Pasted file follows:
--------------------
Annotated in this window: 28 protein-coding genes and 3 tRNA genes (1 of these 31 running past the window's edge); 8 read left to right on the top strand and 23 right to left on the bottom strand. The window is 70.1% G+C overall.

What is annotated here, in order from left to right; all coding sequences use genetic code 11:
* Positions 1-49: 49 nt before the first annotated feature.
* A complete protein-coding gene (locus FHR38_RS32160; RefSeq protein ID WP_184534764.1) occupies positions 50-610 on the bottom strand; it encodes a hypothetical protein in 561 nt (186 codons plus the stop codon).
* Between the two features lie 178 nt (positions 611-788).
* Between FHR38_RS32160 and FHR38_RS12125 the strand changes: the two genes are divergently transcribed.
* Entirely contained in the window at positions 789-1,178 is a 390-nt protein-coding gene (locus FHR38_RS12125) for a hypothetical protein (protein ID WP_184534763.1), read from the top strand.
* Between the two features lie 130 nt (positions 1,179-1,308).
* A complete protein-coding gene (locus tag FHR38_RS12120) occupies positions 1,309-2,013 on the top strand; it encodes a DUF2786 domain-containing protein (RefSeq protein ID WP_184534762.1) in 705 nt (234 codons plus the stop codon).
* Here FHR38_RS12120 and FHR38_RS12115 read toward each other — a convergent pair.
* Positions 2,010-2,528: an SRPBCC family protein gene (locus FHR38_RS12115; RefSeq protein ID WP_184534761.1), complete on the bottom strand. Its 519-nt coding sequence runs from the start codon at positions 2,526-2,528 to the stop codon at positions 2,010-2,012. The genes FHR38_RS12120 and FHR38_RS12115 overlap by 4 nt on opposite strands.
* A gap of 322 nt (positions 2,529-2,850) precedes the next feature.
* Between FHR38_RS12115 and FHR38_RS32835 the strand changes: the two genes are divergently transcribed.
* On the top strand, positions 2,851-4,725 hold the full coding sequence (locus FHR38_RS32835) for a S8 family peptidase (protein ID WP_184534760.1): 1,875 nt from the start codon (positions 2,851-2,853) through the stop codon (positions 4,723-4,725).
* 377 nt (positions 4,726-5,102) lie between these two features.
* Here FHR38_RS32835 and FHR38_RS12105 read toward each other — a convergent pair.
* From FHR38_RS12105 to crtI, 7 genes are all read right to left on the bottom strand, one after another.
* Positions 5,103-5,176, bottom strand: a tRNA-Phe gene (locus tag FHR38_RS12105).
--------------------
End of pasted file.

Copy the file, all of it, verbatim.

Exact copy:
Annotated in this window: 28 protein-coding genes and 3 tRNA genes (1 of these 31 running past the window's edge); 8 read left to right on the top strand and 23 right to left on the bottom strand. The window is 70.1% G+C overall.

What is annotated here, in order from left to right; all coding sequences use genetic code 11:
* Positions 1-49: 49 nt before the first annotated feature.
* A complete protein-coding gene (locus FHR38_RS32160; RefSeq protein ID WP_184534764.1) occupies positions 50-610 on the bottom strand; it encodes a hypothetical protein in 561 nt (186 codons plus the stop codon).
* Between the two features lie 178 nt (positions 611-788).
* Between FHR38_RS32160 and FHR38_RS12125 the strand changes: the two genes are divergently transcribed.
* Entirely contained in the window at positions 789-1,178 is a 390-nt protein-coding gene (locus FHR38_RS12125) for a hypothetical protein (protein ID WP_184534763.1), read from the top strand.
* Between the two features lie 130 nt (positions 1,179-1,308).
* A complete protein-coding gene (locus tag FHR38_RS12120) occupies positions 1,309-2,013 on the top strand; it encodes a DUF2786 domain-containing protein (RefSeq protein ID WP_184534762.1) in 705 nt (234 codons plus the stop codon).
* Here FHR38_RS12120 and FHR38_RS12115 read toward each other — a convergent pair.
* Positions 2,010-2,528: an SRPBCC family protein gene (locus FHR38_RS12115; RefSeq protein ID WP_184534761.1), complete on the bottom strand. Its 519-nt coding sequence runs from the start codon at positions 2,526-2,528 to the stop codon at positions 2,010-2,012. The genes FHR38_RS12120 and FHR38_RS12115 overlap by 4 nt on opposite strands.
* A gap of 322 nt (positions 2,529-2,850) precedes the next feature.
* Between FHR38_RS12115 and FHR38_RS32835 the strand changes: the two genes are divergently transcribed.
* On the top strand, positions 2,851-4,725 hold the full coding sequence (locus FHR38_RS32835) for a S8 family peptidase (protein ID WP_184534760.1): 1,875 nt from the start codon (positions 2,851-2,853) through the stop codon (positions 4,723-4,725).
* 377 nt (positions 4,726-5,102) lie between these two features.
* Here FHR38_RS32835 and FHR38_RS12105 read toward each other — a convergent pair.
* From FHR38_RS12105 to crtI, 7 genes are all read right to left on the bottom strand, one after another.
* Positions 5,103-5,176, bottom strand: a tRNA-Phe gene (locus tag FHR38_RS12105).